Farewells came thick and fast in a manic May. It may not have pleased the overworked, chronicling the careers of the departing greats, but it certainly suited Paul Scholes. The undemonstrative maestro had always wanted to slip away quietly. By announcing his own exit after Sir Alex Ferguson's retirement became public knowledge, bowing out at Old Trafford on the same sun-kissed afternoon, he contrived to be obscured when many others, his manager included, wanted him to be celebrated.
As the dictator and the distributor exited the stage, Manchester United were quick to fill one vacancy, Ferguson anointing David Moyes as his successor. Even before the younger Scot officially took charge, it was apparent he was intent on addressing the other.
The Catalan branch of the Scholes fan club has two high-profile members in Xavi and Andres Iniesta ("In the last 15 or 20 years," the former said in 2011, "the best central midfielder I have seen – the most complete – is Paul Scholes.") Perhaps, therefore, it was fitting Moyes turned to Barcelona, albeit the younger generation, by targeting Cesc Fabregas and bidding for Thiago Alcantara.
If it represents an attempt at continuity for United, it does, too, for Moyes. His 11 years at Everton hardly gave him a reputation as a disciple of tiki-taka yet perhaps his finest footballing side was built around Mikel Arteta, who was schooled at the Nou Camp.
Indeed, if Moyes can sign a purists' player, it may win over some of his doubters. He is neither as defensive nor as direct as his critics argue. If the football tended to be attritional for the first half of his reign at Goodison Park, it was often excellent thereafter and he prospered in his final campaign partly because of the twin passers, Darron Gibson and Leon Osman, employed in the centre of midfield. A fondness for a more physical player in the No. 10 role – first Tim Cahill, then Marouane Fellaini – blinded some to the technicians elsewhere.
More important than the manager's own reputation, however, is remedying a weakness in the United squad. Ferguson left the midfield department well stocked despite an extraordinary reluctance to recruit, a glaring over-reliance on Michael Carrick and the absence of anyone approaching an automatic choice alongside him. It would be wrong to deem it a case of quantity rather than quality – Scholes and Ryan Giggs’ gifts are not in doubt – but an unwillingness to buy baffled.
While they lost Paul Pogba, whose performances for Juventus illustrate he had the potential to become a long-term first-choice, the last they signed was Scholes, when he came out of retirement in January 2011. Not since Owen Hargreaves and Anderson arrived in 2007 have United paid a fee for a central midfielder they envisaged as an immediate choice.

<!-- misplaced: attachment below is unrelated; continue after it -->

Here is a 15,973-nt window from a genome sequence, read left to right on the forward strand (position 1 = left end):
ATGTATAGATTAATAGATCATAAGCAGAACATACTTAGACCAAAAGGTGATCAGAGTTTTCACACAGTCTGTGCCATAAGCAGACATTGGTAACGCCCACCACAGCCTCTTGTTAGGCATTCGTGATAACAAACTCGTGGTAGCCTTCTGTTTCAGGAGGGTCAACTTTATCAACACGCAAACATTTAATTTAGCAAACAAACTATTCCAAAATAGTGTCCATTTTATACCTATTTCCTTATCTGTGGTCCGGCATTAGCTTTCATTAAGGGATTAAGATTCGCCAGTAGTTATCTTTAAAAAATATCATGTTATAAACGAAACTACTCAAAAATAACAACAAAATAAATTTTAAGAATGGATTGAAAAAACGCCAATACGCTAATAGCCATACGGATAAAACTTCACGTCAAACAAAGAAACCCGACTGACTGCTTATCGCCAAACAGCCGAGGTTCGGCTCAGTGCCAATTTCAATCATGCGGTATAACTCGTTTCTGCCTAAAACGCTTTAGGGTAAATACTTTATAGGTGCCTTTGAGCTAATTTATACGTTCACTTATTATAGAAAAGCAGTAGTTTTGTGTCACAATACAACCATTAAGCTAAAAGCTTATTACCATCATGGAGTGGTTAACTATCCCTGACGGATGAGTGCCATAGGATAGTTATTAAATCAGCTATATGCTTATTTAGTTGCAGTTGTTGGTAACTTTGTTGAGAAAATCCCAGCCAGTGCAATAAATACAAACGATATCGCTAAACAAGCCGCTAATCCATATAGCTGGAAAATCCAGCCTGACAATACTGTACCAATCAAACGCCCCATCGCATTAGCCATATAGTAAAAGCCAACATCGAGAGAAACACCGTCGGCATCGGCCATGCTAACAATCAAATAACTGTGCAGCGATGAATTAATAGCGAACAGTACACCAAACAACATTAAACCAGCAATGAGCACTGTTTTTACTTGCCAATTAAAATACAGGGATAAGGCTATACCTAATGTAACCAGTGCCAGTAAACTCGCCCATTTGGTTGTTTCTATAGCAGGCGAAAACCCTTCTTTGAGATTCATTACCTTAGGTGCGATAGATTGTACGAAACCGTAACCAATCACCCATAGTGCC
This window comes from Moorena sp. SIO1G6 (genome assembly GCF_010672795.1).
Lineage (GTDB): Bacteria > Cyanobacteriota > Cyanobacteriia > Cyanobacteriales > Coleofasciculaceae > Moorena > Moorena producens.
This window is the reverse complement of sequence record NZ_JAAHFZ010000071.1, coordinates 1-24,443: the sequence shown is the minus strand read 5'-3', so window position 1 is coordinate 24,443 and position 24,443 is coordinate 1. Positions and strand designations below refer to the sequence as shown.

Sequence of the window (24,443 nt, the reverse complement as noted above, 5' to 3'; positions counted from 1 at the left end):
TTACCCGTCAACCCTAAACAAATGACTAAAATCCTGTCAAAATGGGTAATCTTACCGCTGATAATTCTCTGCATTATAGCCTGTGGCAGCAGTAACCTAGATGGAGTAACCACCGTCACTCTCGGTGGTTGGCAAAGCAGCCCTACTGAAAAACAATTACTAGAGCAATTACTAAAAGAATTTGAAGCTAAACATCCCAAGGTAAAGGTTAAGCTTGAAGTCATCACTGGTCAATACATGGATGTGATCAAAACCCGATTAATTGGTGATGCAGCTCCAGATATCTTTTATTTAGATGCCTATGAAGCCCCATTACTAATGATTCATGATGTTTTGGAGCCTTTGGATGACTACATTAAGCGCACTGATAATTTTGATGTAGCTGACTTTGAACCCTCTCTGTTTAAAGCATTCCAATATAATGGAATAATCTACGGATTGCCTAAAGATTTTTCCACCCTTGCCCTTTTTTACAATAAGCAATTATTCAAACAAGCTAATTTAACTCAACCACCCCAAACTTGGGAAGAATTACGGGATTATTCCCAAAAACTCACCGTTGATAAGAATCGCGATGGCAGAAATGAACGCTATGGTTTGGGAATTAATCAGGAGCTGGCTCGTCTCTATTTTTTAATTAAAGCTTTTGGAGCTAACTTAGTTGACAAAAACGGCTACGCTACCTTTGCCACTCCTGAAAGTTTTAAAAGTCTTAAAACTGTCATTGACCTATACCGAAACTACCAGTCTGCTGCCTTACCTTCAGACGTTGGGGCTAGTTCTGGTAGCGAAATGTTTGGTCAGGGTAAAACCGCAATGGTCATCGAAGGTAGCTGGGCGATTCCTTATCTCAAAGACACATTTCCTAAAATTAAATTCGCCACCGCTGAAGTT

Finally, perhaps, Moyes may scratch the six-year itch. In the meantime, United have been outmanoeuvred and out-passed by Barcelona in the Champions League and overpowered by Yaya Toure in the Premier League, but it is testament to their winning habit and Ferguson's skill in perming the right partnership (with the exception of the bizarre pairing of Rafael da Silva and Ji-sung Park he fielded against Blackburn in December 2011) that they have not been exposed more often.
Yet the only regular duo has been the old firm – very old in the case of the 38-year-old – of Scholes and Carrick. As the former's legs have slowed, Ferguson's fondness for rotation meant Carrick has had an ever-changing cast of sidekicks. In bygone days, they included Hargreaves. More recently, they have incorporated the sadly sidelined Darren Fletcher, Tom Cleverley, Anderson, Giggs and Scholes. Yet it is an indictment of the specialist midfielders that by the end of last season the most compelling choices were Phil Jones, a defender by trade, and Wayne Rooney, a striker who does not want to be reinvented in a deeper role.
While Moyes tried to sign Fletcher in 2008, that was before a debilitating stomach virus raised questions about his future and suggested that, if he does have one, it is as a holding midfielder. While Ferguson, giddy with the excitement of winning his 13th title said Jones could become United's greatest ever player, he is more destroyer than distributor, more marauder than midfielder.
While Anderson used to have a reputation as a big-game player, it has been rather lost over 20 injury-hit months. And while Cleverley had more opportunities to establish himself alongside Carrick, he gives the impression of a player who operates in the slipstream of others, rather than controlling or deciding matches.
Hence the situation vacant as a more dynamic ally to Carrick. When Barcelona players are mentioned, passing comes to mind immediately. Yet in Fabregas, who has 29 goals in the last two seasons, and Alcantara, who got a hat-trick in the final of the European Under-21 Championships, Moyes has identified men who tackle another shortcoming: scoring. Or, more precisely, striking from deep. Compared to many of their rivals, United have long lacked goals from the middle of the park. Including Giggs, the six main central midfielders contributed just eight in the league last season.
In comparison, one of their number chipped in with 120 goals in all competition between 1995 and 2005. Moyes is looking for the new Scholes. But more than that, he is looking for the old Scholes.